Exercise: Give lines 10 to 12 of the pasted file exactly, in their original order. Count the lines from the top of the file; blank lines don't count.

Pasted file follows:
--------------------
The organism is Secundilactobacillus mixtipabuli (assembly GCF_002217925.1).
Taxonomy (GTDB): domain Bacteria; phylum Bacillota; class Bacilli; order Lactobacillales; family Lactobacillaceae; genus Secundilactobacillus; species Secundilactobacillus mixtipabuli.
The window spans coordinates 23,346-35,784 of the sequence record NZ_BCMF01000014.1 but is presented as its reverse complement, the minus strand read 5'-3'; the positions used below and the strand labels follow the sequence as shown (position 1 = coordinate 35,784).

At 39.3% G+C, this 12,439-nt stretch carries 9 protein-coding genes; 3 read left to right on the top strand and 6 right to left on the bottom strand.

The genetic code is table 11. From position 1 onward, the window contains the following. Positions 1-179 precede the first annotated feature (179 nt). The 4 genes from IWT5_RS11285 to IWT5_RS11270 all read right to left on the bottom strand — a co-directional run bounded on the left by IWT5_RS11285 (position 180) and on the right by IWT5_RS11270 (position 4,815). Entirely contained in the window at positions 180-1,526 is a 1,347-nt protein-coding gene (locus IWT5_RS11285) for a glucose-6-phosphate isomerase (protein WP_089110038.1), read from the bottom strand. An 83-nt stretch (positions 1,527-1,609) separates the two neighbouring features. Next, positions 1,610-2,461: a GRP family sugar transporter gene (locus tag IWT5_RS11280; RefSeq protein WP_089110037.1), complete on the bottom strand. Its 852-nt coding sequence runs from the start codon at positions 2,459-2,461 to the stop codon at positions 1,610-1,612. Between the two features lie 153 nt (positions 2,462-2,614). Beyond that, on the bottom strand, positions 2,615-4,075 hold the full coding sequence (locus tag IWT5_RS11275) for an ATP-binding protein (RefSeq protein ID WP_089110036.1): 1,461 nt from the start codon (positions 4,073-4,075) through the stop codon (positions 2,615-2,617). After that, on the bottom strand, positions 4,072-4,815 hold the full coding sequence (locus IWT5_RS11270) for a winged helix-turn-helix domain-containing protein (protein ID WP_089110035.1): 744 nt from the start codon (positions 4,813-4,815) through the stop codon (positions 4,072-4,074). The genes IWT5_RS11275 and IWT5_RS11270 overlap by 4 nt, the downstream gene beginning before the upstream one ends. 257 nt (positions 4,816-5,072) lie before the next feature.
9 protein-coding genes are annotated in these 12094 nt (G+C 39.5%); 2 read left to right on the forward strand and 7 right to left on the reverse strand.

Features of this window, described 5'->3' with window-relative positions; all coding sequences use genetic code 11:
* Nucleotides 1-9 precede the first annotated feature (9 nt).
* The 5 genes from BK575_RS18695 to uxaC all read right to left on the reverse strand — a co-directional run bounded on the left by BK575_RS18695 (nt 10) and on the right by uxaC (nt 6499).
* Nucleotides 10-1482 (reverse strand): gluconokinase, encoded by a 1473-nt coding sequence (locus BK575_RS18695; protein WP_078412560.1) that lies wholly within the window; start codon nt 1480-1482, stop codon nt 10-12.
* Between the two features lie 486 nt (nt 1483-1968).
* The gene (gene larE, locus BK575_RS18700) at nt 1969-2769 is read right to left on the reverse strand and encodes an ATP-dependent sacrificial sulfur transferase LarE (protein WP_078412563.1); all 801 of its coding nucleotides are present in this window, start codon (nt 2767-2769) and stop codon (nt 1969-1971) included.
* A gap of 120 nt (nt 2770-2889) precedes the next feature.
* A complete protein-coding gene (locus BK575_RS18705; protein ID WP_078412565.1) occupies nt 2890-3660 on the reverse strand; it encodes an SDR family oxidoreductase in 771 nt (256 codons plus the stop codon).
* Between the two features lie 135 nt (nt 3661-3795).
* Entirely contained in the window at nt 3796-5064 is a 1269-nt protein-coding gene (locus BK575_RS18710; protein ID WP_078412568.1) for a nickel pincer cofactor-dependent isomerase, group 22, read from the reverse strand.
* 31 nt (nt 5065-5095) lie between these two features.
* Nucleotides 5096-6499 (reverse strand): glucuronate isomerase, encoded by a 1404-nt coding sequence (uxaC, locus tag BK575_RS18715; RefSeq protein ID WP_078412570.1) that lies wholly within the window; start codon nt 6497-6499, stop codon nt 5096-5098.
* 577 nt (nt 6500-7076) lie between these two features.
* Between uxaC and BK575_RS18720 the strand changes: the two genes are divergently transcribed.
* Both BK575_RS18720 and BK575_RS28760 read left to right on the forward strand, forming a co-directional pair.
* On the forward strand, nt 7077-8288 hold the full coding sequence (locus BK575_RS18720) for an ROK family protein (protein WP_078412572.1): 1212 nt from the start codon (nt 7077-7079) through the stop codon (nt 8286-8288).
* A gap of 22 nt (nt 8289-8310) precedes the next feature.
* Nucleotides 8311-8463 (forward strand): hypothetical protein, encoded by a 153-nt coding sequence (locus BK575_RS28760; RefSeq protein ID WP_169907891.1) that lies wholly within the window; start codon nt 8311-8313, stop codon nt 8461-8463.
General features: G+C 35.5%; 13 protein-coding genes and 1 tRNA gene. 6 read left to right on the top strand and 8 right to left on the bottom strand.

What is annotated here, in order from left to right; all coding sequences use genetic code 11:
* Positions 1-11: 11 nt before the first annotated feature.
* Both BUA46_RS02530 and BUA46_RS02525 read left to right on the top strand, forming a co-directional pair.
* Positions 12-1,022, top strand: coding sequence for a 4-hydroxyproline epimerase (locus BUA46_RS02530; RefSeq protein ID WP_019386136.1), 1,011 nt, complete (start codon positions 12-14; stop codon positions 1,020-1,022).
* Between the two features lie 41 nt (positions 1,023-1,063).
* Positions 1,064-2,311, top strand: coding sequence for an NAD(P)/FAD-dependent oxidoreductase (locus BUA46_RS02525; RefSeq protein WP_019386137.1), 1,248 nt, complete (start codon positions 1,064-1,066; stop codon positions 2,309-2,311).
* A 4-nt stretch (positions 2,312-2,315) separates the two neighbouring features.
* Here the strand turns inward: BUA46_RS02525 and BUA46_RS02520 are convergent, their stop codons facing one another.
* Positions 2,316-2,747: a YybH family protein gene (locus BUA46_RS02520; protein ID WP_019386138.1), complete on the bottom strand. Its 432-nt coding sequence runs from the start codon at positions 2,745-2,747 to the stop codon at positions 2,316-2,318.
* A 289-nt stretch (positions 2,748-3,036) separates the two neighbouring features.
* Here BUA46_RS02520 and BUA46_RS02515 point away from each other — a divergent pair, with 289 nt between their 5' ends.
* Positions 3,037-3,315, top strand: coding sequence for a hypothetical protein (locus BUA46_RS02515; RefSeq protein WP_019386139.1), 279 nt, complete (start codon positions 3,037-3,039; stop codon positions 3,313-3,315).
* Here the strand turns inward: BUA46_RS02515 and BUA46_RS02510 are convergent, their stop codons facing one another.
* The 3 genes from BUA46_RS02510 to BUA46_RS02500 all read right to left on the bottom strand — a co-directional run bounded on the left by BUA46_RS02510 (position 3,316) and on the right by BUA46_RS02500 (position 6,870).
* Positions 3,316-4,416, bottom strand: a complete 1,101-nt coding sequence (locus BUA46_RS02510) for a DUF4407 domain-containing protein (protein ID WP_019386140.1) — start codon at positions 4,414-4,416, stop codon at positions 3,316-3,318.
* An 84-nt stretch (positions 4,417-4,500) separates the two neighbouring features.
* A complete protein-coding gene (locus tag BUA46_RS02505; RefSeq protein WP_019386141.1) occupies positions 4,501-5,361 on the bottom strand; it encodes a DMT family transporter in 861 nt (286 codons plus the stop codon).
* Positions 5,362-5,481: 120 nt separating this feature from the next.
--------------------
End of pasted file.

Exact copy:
* Nucleotides 10-1482 (reverse strand): gluconokinase, encoded by a 1473-nt coding sequence (locus BK575_RS18695; protein WP_078412560.1) that lies wholly within the window; start codon nt 1480-1482, stop codon nt 10-12.
* Between the two features lie 486 nt (nt 1483-1968).
* The gene (gene larE, locus BK575_RS18700) at nt 1969-2769 is read right to left on the reverse strand and encodes an ATP-dependent sacrificial sulfur transferase LarE (protein WP_078412563.1); all 801 of its coding nucleotides are present in this window, start codon (nt 2767-2769) and stop codon (nt 1969-1971) included.